They have spent the winter in Lake Weiss feasting on baitfish in preparation for their spring migration. Subtle cues in daylight, river in-flow and water temperature have drawn them in mass from their main-lake wintering grounds to the flowing waters of the lake’s main tributary — the Coosa River.
They move with purpose out of the lake and into the river, uneventfully crossing the Georgia state line on their up-river migration. For some it is their first trip, but for others it’s a familiar journey. The destination is the Georgia portion of the Coosa River, and the travelers are hoards of white bass on their yearly spring spawning run.
From a lake more often associated with world-class crappie fishing, comes an up-river rush of mini-linesides every year. While the timing of their arrival on the spawning grounds may vary by a week or so each year, the first week of March often welcomes the first wave of spawn-ready white bass. Their arrival can be sudden — one day not a sign of them anywhere and the next the river is flush with them.
This massing of fish usually lasts four to five weeks before winding down with their postspawn return to Lake Weiss. Though relatively short in duration, this early spring fish bonanza has turned into one of my favored and most anticipated times of the year. It’s become a time to meet up with friends, load up the boat and head out on the water for some excellent spring fishing and competitive camaraderie.
For those unfamiliar with the Coosa, the river is deep and generally navigable by bass or center-console sized boats. The slow to moderate flowing waters of the Coosa are always stained, and, like all rivers, one must take care to avoid floating debris. A handy map of the river with boat-launch sites can be found in the “Guide to Fishing the Coosa River” available on the DNR website <www.georgiawildlife.com>.
As a general rule, the best white bass fishing occurs at water temperatures warmer than 50 degrees with steady or falling river levels. Water temperatures dropping into the 40s or a slug of muddy rain water effectively kills the bite for a day or two. Before hitting the water, you can get real-time river temperature and flow information for the Coosa near Rome or the GA/AL state line from the USGS website <waterdata.usgs.gov/usa/nwis/uv?02397000>.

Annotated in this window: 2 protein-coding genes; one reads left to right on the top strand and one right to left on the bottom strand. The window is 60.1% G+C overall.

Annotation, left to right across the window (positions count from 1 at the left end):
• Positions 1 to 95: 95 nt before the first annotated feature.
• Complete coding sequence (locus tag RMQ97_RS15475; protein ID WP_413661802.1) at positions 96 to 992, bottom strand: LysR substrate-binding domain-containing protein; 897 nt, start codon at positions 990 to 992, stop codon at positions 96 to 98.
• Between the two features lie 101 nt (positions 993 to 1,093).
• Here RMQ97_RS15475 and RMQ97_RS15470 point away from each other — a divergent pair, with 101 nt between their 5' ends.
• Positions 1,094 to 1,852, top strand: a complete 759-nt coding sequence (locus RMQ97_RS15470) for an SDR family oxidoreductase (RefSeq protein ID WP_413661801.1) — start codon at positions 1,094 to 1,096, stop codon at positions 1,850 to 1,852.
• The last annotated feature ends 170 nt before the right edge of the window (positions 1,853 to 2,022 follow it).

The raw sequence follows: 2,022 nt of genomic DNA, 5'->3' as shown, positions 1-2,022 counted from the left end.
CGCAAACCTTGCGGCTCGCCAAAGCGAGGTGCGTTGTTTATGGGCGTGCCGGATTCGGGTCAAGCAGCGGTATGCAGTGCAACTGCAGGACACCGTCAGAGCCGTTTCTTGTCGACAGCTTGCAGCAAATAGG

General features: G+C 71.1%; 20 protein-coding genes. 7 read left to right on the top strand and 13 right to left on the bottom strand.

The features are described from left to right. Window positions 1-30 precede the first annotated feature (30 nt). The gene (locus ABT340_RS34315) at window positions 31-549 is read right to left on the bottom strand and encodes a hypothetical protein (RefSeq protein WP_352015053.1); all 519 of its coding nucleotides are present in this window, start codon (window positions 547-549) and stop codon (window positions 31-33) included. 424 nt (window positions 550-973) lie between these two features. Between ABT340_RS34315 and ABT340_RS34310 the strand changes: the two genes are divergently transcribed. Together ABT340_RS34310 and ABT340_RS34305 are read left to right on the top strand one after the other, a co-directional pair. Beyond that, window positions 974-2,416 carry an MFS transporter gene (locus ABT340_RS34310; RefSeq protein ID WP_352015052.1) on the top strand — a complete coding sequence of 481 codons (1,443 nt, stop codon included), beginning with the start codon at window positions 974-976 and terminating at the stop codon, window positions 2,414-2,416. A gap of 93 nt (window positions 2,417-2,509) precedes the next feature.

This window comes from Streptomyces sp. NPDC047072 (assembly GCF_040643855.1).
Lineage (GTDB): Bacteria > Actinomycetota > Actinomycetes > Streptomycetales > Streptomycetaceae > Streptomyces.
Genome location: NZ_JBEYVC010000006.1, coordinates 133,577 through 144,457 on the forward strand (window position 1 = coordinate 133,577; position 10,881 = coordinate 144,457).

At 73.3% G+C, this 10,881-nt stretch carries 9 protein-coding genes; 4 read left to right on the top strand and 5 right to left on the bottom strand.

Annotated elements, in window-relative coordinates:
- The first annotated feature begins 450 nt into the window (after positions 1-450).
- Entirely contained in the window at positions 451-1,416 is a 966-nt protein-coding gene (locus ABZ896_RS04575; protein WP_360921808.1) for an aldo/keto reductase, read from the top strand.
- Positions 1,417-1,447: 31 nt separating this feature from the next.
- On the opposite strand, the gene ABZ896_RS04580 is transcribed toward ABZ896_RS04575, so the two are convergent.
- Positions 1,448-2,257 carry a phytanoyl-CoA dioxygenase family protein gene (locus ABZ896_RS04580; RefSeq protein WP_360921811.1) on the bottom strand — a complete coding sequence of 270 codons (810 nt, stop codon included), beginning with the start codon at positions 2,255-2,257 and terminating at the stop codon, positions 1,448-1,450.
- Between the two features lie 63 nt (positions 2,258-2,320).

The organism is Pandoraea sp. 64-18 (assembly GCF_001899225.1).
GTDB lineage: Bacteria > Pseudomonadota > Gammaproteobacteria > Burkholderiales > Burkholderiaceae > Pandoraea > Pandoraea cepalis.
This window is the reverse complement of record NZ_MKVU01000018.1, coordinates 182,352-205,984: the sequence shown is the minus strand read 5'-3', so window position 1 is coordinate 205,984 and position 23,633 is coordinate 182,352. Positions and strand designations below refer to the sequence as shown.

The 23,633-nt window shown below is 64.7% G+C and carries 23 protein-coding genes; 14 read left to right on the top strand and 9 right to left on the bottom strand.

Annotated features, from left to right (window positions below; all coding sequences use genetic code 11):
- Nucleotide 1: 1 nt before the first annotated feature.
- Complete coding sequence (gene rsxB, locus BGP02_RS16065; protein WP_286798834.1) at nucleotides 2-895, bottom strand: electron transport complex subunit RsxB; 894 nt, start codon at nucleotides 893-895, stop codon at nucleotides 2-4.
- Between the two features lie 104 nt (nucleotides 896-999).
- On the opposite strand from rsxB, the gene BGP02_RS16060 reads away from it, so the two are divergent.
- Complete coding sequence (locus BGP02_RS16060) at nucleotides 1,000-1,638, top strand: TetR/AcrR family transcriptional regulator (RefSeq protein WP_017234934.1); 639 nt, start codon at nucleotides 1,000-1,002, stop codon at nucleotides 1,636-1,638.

The average spawn-run male white bass will run around 1/2 to 1 pound, with a few older fish solidly tipping the 1-lb. plus mark. However, the female white bass are the real targets of a trip. Most of these plump, egg-laden fish will run a healthy 1 1/2 to 2 pounds in size, with the bigger “nannies” pushing into the 3-lb. range.
Even though the white bass have come to the Coosa to spawn, they are still aggressively feeding on shad in the river. Therefore, regardless of the bait type I’m throwing, the color pattern will resemble that of a shad. I prefer duller black or grays on a white body when it’s cloudy and brighter whites, silvers and metallic colors when the sun comes out.
I’d like to say I picked up on that pattern myself. Unfortunately, I had to learn the hard way from a buddy who ran up his catch-count with a silver-blue Shad Rap every time the sun peeked through the clouds. Needless to say, I’ve added a few more shiny Shad Rap patterns to my tackle bag since then.
I like to start each trip throwing either a 1/4- or 1/2-oz. Rat-L-Trap or Cotton Cordell Super Spot. Some outings you can toss either bait all day and wear them out. Other days, they want no part of them regardless of color.
If the lipless baits aren’t producing, a switch to traditional deep-diving lipped baits usually does the trick. I like lures that run in the 8- to 10-foot range.
With multiple people in the boat, you can figure out the flavor of the day quicker if everyone throws something different. However, if it’s not your bait they’re hitting, you better hope you’ve got something similar, as the “on-the-water cost” for similar baits can be steep.
I personally prefer fishing crankbaits but always keep a few jigs in my white bass arsenal. To get some distance on the cast and the bait deeper on the retrieve, I stick with 1/4-oz. jigs. Basic white or white-and-chartreuse-bodied grubs or minnow-type baits will generate strikes. While not my favorite white bass bait choice, plenty of people fishing for these river-run white bass use jigs of all types with great success.
When fishing crankbaits, I would characterize my retrieve speed as “medium.” Sometimes a bit slower retrieve is required, and I’m never burning baits. Just let the fish dictate speed. If fish are following baits, a few quick reel turns will often get them to strike before reaching the boat.
Fishing rods are usually numerous on our outings, for no other reason than to be able to quickly throw a different lure or color variation without taking precious time to retie. When the action is hot, you don’t want to fall behind in the “catch-count.” Even worse, you don’t want to catch a crankbait in the face while looking down to tie on a new lure — and yes, there is a painful story there.
White bass may be found throughout much of the upper Coosa, as they surge upstream during the spawning period. However, for most outings we target the roughly 10-mile river stretch from Old River Road boat ramp (west of the town of Coosa) upstream to Mayo’s Lock and Dam Park (has a boat ramp and ample parking). I consider this portion of the river ground zero for the Coosa white bass run.